Category Archives: bike touring

Book Review: Washington Cycling Sojourner

Walk-in (ride in) campsite at San Juan County Park

An early-years, Carfreedays family tour, camped at San Juan County Park.

edit: Book Party! Book-Release event for Washington Cycling Sojourner at Washington Bikes in Pioneer Square. 5:30pm May 1. Details & RSVP at WA Bikes. 

The  family just returned from a spring-break, car-camping trip to Yosemite National Park. While the park was beyond beautiful, the amount of time spent in the car (and in close proximity to other car campers and RVers who don’t exactly share our “don’t bring everything you own” ethos), had us longing for a another bike tour.

As you may remember, we rode the Pacific Coast Bike Route over the course of the past two summers. The big adventure was, well, adventurous, and highly recommended, but this year we’ve promised the kids we’ll stick close to home for the summer (they mentioned something about friends and beaches and lemonade stands. Hmmm….).

cycling sojournerLuckily, we’ve got loads of awesome bike touring and camping starting right outside our door and extending through out the state. In fact, there’s so much good riding here, that it’s easy to get overwhelmed with dreamy but vague potential, and fall back to the standards (our usual Mukilteo-Whidbey-Port Townsend-Bainbridge loop is always enjoyable, but getting a tad long in to the tooth). That’s why the timing of Ellee Thalheimer’s, (kickstarter funded!) new bike touring guide, Washington Cycling Sojourner is so excellent.

For just about anyone hoping to bike-tour Washington, Thalheimer’s guide is sure to contain a ride matched to your skills, interest, and available time. She even includes a route finder grid aimed at helping you choose the most appropriate tour. Continue reading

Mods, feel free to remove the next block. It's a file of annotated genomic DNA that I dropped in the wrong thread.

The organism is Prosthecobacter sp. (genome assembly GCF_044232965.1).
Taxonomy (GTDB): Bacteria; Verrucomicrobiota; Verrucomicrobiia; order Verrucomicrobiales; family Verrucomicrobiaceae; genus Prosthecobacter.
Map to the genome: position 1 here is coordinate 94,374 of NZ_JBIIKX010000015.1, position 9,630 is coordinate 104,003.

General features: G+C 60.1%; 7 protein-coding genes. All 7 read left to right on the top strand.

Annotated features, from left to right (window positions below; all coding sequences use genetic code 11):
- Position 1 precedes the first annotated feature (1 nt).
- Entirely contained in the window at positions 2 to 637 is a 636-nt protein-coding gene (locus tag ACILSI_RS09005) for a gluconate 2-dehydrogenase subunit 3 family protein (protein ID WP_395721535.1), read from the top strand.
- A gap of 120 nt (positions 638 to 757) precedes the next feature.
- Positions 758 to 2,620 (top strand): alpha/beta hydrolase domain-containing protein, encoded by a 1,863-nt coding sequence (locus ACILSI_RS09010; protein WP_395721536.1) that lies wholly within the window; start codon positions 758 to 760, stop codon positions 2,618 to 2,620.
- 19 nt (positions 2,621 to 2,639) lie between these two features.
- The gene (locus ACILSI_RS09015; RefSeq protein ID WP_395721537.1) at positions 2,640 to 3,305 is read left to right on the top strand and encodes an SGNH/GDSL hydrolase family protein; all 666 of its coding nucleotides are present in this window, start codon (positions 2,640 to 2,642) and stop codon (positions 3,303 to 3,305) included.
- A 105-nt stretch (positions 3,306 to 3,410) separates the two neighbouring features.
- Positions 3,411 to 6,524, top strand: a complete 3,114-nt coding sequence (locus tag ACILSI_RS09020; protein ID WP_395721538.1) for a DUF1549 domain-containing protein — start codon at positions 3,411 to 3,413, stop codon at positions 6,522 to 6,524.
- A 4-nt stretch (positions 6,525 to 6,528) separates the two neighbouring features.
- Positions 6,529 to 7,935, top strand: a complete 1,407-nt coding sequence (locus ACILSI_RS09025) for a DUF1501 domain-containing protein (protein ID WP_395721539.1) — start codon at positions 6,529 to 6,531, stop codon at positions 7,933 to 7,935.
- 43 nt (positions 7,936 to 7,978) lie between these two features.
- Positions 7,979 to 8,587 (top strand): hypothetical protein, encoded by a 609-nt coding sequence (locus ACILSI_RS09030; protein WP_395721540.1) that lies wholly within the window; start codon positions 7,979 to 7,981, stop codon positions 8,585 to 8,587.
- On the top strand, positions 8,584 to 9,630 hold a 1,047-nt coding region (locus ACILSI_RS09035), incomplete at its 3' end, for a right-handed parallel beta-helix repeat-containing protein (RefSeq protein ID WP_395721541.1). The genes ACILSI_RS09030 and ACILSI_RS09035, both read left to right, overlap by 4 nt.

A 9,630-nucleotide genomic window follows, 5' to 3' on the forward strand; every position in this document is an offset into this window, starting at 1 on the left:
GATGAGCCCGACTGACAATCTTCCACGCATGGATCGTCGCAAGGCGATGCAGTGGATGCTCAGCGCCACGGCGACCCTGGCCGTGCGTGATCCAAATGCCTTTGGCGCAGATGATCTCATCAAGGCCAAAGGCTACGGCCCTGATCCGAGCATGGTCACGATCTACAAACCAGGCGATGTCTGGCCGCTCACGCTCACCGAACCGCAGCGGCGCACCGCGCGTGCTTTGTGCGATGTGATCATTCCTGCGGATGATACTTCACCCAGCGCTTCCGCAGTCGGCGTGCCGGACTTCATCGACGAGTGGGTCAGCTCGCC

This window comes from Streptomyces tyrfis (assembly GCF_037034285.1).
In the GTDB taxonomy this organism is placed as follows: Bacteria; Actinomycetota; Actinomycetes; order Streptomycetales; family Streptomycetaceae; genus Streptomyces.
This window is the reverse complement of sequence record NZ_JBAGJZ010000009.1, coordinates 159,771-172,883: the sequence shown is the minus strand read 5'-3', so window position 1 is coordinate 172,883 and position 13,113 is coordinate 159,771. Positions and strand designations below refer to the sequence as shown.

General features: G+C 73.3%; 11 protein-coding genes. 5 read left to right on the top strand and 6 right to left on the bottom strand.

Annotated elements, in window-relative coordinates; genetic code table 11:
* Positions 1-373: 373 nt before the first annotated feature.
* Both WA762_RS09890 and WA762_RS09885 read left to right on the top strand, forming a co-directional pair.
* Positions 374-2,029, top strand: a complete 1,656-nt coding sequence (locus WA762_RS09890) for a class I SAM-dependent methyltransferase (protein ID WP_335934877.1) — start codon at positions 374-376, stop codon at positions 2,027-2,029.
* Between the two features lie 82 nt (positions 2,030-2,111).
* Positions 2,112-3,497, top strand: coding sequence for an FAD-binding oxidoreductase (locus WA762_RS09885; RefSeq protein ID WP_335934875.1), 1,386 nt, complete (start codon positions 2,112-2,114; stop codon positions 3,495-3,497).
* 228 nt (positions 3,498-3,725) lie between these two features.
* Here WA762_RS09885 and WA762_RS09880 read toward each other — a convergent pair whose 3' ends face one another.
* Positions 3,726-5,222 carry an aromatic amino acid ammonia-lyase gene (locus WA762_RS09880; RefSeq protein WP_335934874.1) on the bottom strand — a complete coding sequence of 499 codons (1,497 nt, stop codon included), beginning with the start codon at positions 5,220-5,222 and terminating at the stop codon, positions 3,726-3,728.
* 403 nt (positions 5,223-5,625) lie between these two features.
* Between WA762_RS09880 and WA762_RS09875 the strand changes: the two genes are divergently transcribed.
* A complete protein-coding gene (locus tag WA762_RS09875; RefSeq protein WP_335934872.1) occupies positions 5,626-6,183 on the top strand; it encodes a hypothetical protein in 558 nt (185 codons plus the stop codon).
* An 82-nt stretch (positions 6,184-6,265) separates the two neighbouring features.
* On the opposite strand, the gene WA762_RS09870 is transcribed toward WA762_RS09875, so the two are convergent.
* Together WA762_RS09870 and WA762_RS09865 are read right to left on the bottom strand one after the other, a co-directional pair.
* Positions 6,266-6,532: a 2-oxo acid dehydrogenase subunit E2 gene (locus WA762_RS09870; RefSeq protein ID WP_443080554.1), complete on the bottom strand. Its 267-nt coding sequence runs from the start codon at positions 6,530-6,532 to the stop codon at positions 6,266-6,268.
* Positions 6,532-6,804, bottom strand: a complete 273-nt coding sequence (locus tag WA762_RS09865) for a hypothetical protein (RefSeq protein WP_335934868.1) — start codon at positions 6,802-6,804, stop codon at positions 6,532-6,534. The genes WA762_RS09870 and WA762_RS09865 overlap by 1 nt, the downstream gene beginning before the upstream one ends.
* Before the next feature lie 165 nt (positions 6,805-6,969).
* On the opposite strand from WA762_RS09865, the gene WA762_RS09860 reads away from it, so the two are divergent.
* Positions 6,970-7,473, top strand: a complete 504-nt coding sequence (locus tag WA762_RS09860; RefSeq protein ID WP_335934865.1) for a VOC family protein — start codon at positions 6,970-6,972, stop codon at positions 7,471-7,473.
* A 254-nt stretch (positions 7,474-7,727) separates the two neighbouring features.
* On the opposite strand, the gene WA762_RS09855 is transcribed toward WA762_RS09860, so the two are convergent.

Hotel Sidewalk Bike Disassembly (Packing and Shipping Two Tandems)

2013 Pacific Coast Bike Tour
If you’ve been reading our blog for any amount of time, you probably know that Tim is DIY guy. From customizing bikes to making stoves to making a camera stick, Tim likes to make and do things himself. He rarely hires out work that he knows how to do himself. Because he’s a perfectionist. And he’s cheap. And he likes DIY projects. And I love those qualities in him. Continue reading

Day 26 in a San Diego Hotel (Neuroses of a Bike Touring Mom)

Previous post: Pacific Coast Bike Tour Day 25: San Elijo to San Diego

Day 26: Waking up in a plush San Diego Hotel

IMG_2024

I woke up on Day 26 of our tour at 7:00 AM. Bing. I was instantly awake. And everyone else was asleep. I was alone with my thoughts. And my brain started buzzing right away with so many random thoughts about all that we needed to take care of:

Where am I? Oh, right, I’m here in this plush hotel room. 

We made it. I can’t believe we made it. Tim’s knees survived. 850+ miles in 3 weeks. With our kids! We really did it. The Pacific Coast in two summers.  We’re finally here.

These sheets are nice. I’m so glad I’m not in a tent right now. No more stinky tent. No more skanky campground showers. I really hate showering at campgrounds. The dampness. The dirty floors. The gross shower curtains. Where do I hang my clothes? The quarters. I hate wearing flip-flops in the shower.  I can’t wait to take another shower in this nice bathroom. It’s luxurious. And the water doesn’t turn off after 3 minutes. It’s clean. I really do like these sheets, I should get new sheets when we get home. Continue reading